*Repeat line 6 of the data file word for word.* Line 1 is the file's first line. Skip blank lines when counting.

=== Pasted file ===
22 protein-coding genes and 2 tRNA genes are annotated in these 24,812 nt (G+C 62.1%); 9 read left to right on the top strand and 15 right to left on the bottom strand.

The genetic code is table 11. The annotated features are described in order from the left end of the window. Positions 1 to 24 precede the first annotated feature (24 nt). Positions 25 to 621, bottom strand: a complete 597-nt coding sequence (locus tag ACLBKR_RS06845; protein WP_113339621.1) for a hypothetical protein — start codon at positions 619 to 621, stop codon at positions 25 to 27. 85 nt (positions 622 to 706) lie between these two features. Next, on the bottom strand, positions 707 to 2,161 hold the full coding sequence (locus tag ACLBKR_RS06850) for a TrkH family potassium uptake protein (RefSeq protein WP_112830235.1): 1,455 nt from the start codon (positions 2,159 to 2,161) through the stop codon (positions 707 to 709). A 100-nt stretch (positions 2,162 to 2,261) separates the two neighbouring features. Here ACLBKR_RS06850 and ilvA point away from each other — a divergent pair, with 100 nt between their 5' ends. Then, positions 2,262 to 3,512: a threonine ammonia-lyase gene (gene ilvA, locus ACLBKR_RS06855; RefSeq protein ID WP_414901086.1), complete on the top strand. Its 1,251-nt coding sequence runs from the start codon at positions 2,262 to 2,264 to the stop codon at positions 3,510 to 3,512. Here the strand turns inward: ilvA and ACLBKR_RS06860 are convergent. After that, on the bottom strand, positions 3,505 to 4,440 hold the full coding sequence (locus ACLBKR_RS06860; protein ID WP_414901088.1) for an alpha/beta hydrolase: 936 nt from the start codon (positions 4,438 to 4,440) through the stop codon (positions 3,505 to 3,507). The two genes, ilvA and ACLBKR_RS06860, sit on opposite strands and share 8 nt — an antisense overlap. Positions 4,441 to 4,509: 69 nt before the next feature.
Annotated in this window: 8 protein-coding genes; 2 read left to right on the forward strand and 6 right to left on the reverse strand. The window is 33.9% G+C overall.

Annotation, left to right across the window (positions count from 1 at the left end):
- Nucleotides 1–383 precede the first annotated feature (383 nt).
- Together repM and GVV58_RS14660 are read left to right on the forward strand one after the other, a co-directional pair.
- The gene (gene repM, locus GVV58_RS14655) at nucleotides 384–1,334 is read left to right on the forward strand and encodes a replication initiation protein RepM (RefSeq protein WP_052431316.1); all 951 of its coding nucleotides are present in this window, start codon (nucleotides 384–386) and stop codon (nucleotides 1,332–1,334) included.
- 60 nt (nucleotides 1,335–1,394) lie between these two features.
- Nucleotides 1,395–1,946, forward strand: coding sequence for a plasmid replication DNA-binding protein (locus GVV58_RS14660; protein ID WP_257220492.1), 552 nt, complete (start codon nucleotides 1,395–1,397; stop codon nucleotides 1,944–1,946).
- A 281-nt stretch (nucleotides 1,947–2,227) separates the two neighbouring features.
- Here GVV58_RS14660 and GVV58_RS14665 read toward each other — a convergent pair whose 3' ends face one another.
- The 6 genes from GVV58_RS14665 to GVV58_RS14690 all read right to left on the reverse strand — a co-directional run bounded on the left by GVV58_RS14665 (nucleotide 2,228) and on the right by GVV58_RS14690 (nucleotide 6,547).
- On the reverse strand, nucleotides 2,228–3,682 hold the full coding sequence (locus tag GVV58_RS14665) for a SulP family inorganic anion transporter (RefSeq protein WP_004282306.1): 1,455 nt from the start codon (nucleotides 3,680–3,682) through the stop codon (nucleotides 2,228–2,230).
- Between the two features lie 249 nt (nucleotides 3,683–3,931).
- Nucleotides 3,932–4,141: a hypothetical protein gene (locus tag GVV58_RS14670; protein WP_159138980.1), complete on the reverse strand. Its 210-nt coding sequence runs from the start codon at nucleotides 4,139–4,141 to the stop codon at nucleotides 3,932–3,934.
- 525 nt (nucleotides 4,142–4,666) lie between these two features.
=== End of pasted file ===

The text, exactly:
- Together repM and GVV58_RS14660 are read left to right on the forward strand one after the other, a co-directional pair.